I love Hoda Afshar's portraits and videos from Manus Island (it's Australia's Refugee Devil's Island - you go in but you n...
Thursday, 15 March 2018
Don't talk about the black kid in Bath who was chained to a lampost and whipped with sticks
It was a pleasure to see the documentary Being Blacker by Molly Dineen on the BBC earlier this week. It was a very straightword documentary on the life and times of Blacker Dread and the community and family he was part of in Brixton. Without trying it touched on jail, education, benefits, debt, racism, education, austerity, and the waste that callous and cruel policies result in. Blacker characterised the hardest times as these times, as 2010 - 2018, years when it is more difficult to get a job, an education, a home, a life, anything. He talked about all the circumstances of his education, of how it would be a race to get out of his grammar school in Penge and return home to Brixton without getting beaten up, and the relief he felt when finally he did get home.
I watched this in horror, thinking how that would never happen in Bath, the town I live. It's a lovely town, with nice buildings and a spa and a shop that sells historical buns. And then I saw this story on Beechen Cliff School in Bath, where in January a black boy was subjected to a 'mock slave auction' where 'at least seven white teenagers chained a fellow pupil to a lamppost and whipped him with sticks, calling him extreme racist names harking back to the slave trade.'
The mother 'was still “reeling” from shock at the apparent attitude of the school towards racism and the impact of that on the already traumatised victim.'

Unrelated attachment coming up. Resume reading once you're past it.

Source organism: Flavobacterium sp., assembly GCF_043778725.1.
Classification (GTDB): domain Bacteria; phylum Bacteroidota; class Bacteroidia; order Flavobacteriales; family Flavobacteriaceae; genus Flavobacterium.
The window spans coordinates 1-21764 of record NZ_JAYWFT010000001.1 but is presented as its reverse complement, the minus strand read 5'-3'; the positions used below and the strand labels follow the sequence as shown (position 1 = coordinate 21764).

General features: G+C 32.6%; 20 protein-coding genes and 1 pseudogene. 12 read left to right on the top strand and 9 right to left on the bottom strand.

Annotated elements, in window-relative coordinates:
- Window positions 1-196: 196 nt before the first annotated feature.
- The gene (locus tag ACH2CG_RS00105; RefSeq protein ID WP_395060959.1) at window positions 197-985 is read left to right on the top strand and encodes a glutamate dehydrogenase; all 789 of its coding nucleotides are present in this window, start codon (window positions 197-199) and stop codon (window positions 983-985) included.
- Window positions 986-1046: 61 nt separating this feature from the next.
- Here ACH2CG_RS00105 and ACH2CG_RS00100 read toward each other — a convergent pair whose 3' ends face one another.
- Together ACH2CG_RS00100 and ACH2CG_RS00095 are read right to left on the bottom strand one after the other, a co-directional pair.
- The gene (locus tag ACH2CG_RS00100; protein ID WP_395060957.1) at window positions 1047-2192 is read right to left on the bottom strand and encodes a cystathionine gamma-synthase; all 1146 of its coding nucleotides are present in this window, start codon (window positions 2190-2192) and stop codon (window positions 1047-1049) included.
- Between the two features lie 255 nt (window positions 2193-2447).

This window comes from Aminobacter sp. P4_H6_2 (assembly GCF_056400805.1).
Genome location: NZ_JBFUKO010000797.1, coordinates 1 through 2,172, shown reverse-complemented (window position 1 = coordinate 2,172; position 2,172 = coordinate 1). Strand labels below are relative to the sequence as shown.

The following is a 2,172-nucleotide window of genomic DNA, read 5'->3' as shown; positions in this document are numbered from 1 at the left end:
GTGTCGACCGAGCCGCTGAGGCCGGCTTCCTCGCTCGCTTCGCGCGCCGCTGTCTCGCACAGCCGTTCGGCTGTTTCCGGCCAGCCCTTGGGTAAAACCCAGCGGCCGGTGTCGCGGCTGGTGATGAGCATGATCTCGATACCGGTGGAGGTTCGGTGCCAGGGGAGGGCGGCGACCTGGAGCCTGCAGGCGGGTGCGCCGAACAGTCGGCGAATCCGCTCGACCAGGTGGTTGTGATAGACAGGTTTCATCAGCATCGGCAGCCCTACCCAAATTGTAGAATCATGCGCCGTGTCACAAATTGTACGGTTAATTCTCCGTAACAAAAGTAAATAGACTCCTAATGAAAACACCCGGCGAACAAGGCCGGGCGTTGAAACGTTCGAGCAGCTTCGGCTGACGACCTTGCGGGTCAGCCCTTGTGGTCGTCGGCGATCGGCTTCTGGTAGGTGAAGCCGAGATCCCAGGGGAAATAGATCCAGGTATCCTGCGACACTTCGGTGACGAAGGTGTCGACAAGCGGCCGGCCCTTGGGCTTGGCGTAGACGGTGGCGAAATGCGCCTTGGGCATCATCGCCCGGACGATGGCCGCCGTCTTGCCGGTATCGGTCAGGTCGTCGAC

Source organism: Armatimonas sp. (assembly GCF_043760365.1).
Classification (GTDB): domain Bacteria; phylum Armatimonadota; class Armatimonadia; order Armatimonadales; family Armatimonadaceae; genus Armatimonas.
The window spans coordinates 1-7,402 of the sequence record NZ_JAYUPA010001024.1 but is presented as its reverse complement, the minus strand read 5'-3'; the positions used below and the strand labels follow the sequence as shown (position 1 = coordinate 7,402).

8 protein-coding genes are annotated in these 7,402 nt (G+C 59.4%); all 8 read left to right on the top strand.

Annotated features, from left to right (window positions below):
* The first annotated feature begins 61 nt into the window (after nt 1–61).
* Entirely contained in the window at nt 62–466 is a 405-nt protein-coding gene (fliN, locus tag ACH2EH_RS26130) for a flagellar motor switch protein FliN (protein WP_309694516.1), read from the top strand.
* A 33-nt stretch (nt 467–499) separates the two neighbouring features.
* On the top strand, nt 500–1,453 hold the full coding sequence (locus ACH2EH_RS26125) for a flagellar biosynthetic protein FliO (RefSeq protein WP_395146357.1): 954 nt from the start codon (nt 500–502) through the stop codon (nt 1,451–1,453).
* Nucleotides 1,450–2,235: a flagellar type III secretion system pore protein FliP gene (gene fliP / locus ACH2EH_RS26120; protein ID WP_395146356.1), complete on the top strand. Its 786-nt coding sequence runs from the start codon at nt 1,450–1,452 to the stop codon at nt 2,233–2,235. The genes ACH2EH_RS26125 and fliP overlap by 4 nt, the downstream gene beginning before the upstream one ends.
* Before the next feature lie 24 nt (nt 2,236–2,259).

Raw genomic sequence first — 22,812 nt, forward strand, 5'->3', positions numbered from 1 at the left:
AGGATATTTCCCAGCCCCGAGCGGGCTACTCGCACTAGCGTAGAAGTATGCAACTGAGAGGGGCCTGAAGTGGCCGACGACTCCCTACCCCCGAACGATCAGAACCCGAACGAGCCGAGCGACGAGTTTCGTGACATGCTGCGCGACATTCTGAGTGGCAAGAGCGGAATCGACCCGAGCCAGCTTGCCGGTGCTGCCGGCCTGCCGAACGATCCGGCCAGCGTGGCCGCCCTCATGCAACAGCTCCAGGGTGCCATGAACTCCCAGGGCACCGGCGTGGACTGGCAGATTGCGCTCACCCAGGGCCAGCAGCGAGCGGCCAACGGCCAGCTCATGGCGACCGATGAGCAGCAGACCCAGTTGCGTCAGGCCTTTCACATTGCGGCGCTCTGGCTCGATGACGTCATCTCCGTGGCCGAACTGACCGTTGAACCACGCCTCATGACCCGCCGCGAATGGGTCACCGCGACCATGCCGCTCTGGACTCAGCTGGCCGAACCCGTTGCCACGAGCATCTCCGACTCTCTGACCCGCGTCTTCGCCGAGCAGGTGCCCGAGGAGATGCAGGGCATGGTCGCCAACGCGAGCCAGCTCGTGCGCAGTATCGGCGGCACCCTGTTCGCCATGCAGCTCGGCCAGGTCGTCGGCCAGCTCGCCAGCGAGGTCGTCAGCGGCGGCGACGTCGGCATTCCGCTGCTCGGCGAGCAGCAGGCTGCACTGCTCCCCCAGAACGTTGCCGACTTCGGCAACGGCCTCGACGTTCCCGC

The boys were initially expelled from the school by the head before the governors rescinded that decision. Nobody is quite sure why. It is a puzzle. That judgement hit the Bath Chronicle this week and all hell broke loose. No, actually it didn't. Nothing much has happened. The advice given to pupils in at least three schools in Bath (including Beechen Cliff) is "Don't talk about it. Don't talk about it. Don't talk about it."
But I get the feeling not talking about it is part of the problem, especially in a town like Bath which revels in architecture built on the blood and bones of the slave trade. You think Bristol doesn't recognise the part it played in the slave trade, try and sniff even a whiff of a connection in Bath and you will find nothing. It's been wiped as clean as the Bath stone with which the city is built. Hence the don't talk about it part. But communication - about the past, about the present, about what exactly an action means and is seen to mean by all involved - including those outside the school itself, including those who took no part in it - is essential.
I saw the story on the school in the Guardian. The same edition ran the story on National Geographic's confession that it has a history of institutionalised racism.
It came with reason by John Edwin Mason which examined both the racism and the exoticisation and marginalisation of the real story. I'm not sure that National Geographic will entirely solve these problems of representation - they are problems that are endemic to photography and its very spectacle, but at least they are recognising there is a historical problem, at least they are talking about it.
Here in Bath, it is all being swept under the carpet; the racism, the history, the violence, the effect that has on individuals, the schools, the city. It's the universal response in Bath when you get a problem at a school. Don't talk about it. Don't talk about it. Don't talk about it.